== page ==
I’d like more engagement in the comment sections on the site and on Facebook but to be honest I think this will grow organically. We’re also looking to increase the number of things that people who join as members can do. So for example, we might release content to members days or weeks before it’s available to the wider public.



Can you explain a little more about the members’ side of things?



The idea has always been that IC will be a co-operative, so when we start making a profit this will be shared amongst the writers, editors and everyone else who has made it possible. Everyone who’s interested in the company can have a stake in it.


When I was younger I’d sometimes tell my Dad that I had an idea for a magazine and he’d say “brilliant Matthew, what’s it about?” and I’d tell him and he’d say “that’s nice but it’s all about the execution isn’t it? Let’s see it when you do it,” and I’d go “ok Dad”. And then he’d say “oh, and where are you going to get the £100,000 you need to do it?” because that’s what setting up a magazine cost before the internet, when there was only print.


For many years I didn’t act on my ideas for magazines because I didn’t want to borrow that amount of money; that investment would have saddled the company with the same problems so many other publishers have – investors. You’d have a few rich investors wanting a say in what you publish, and you’d be reliant on advertising for income. I didn’t want that kind of interference but I suspected it would happen.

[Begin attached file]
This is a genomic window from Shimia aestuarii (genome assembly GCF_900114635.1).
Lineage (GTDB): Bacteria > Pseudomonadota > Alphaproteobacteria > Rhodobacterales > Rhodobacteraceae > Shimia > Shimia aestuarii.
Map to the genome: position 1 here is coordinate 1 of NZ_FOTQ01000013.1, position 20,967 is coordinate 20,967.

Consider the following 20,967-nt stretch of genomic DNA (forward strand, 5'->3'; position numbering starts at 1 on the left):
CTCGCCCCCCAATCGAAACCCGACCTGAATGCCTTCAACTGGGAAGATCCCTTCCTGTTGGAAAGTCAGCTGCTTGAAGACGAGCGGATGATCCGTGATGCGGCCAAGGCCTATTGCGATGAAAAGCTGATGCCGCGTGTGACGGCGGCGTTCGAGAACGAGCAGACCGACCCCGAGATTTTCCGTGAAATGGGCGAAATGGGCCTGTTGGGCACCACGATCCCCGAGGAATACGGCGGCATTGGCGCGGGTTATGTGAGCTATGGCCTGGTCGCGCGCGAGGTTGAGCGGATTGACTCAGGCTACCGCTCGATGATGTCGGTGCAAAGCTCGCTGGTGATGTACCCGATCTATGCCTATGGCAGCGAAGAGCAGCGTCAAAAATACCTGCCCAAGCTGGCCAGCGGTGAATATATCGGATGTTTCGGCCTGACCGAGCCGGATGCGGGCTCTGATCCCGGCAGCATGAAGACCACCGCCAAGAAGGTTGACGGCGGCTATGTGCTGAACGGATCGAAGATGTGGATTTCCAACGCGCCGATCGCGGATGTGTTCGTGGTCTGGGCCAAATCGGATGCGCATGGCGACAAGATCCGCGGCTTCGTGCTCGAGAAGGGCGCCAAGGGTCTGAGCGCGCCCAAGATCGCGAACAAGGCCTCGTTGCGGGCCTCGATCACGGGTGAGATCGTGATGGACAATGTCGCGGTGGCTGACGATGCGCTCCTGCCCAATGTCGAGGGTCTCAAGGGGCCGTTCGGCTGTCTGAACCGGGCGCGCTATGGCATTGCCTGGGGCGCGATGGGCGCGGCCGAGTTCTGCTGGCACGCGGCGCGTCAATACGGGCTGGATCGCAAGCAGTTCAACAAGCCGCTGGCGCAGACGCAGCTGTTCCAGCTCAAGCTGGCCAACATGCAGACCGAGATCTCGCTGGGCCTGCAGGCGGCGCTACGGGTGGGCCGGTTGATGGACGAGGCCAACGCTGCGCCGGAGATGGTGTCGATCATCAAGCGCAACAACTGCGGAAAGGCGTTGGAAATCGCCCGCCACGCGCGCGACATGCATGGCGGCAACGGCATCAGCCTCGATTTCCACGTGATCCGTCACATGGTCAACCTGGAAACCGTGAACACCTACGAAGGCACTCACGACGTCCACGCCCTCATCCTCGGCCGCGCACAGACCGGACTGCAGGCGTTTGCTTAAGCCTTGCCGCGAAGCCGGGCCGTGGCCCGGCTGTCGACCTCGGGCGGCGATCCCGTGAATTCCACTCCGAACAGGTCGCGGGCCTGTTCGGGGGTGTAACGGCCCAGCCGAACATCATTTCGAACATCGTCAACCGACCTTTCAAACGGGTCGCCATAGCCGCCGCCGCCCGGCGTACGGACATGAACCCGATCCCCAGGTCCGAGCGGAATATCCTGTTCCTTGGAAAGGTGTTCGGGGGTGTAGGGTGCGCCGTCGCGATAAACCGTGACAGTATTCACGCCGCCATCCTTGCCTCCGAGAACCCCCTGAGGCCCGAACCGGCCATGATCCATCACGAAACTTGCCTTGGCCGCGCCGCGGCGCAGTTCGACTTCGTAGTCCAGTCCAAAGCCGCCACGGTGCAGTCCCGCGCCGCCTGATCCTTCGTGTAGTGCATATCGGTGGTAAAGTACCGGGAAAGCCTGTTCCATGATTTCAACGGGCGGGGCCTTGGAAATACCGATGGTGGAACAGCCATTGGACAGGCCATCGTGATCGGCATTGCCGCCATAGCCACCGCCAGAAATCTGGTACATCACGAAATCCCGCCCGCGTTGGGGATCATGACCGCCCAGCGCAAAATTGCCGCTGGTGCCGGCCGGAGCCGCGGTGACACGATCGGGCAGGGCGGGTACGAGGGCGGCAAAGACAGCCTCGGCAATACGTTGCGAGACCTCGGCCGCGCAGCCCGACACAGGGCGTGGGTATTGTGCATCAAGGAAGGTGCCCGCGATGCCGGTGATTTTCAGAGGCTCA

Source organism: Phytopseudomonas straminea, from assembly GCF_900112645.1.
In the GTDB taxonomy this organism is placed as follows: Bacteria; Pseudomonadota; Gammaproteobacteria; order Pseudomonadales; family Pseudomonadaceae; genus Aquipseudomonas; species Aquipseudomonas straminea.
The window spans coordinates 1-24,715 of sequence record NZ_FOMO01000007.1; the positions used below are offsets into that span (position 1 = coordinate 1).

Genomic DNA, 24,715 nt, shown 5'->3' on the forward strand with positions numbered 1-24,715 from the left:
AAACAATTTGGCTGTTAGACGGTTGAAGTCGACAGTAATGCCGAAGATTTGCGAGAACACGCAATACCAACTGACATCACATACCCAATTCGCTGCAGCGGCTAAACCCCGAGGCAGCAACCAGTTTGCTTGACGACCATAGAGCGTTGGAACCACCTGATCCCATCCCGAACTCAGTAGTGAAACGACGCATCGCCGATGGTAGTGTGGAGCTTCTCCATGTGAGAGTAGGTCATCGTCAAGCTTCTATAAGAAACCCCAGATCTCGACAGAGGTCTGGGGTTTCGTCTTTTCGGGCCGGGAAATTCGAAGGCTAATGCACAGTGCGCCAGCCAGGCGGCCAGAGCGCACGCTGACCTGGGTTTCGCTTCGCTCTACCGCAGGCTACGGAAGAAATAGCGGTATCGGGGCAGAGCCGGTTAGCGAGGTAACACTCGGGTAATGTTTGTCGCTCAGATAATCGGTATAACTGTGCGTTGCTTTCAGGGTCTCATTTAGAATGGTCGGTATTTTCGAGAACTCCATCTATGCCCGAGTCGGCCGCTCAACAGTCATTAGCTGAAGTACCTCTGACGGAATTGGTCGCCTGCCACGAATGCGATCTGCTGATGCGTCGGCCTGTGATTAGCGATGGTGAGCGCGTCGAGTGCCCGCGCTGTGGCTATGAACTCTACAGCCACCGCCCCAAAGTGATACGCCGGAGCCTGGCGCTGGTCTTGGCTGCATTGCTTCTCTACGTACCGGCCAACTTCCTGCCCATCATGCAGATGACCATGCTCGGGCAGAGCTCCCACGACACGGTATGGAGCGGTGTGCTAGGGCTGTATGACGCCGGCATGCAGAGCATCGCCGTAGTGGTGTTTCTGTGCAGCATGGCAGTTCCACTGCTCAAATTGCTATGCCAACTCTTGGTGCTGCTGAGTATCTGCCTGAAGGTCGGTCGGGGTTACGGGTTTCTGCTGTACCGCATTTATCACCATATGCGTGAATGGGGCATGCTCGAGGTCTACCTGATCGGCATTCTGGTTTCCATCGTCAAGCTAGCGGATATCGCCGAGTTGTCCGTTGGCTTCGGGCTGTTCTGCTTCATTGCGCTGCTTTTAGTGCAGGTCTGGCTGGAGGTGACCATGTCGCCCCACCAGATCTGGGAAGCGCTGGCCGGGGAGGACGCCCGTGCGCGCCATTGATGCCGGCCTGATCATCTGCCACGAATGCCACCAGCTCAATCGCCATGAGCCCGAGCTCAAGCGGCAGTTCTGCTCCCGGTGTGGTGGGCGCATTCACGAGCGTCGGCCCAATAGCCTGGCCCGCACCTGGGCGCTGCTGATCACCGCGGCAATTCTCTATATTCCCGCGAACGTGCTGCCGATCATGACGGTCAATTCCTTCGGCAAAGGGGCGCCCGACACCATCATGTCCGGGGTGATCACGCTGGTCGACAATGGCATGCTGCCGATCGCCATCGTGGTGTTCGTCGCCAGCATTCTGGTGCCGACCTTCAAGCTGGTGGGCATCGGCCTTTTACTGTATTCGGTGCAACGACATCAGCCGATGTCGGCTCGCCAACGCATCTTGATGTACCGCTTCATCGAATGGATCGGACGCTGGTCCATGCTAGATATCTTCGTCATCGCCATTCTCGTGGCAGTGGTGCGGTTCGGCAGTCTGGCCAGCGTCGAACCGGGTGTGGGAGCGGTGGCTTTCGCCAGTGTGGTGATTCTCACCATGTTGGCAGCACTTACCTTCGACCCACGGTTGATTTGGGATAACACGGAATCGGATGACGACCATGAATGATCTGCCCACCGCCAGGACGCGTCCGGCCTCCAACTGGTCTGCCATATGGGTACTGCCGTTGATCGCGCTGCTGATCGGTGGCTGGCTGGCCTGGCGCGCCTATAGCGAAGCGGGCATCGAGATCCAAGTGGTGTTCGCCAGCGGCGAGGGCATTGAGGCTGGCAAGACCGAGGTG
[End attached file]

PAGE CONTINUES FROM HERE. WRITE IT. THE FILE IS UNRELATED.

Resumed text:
Nowadays, you don’t have to print, costs are far lower and you can reach a much greater potential audience at a fraction of the price, so you don’t need that huge initial investment. So one of the ideas we’re considering is setting up subscriptions so that readers can support us with micro-investments and donations. We’re also in the process of adding a blogging feature to the site.



If you could change one thing in the world what would that be?



I’ll out myself as a complete hippy. If we could find a system that distributed food, shelter, water, energy and opportunity equally without money, I’d love that. It’s the Star Trek model isn’t it?



How do you see IC progressing?



Within a year we’ll have advertising and subscriptions and we’ll be paying at least token amounts to our writers. This is a big commitment to make, as we’ll be a proper company. Say we had a thousand subscribers paying a pound a week. That would only be £52,000 a year but I’d love to have that amount of money coming in to start with, coupled with some advertising. It would at least make the magazine viable. I’d also like to have a system in which the subscribers can say which of the writers their money is paid to, with a bit of wealth redistribution so there isn’t too wide a pay gap between the most popular and less popular writers.



And that way you can maintain your artistic freedom and that slightly anarchic feel to the magazine?



Exactly. There’s too much group thinking and predictability these days…



I would see us as a Social Media company: Wouldn’t it be great to be something like a cross between Facebook and The Guardian, Buzzfeed or the Huffington Post that shares its profits with its members?



Hannah Clive

About the Writer

Hannah Clive is a singer/songwriter. You can listen to some of her music, and find out more about her, on her website.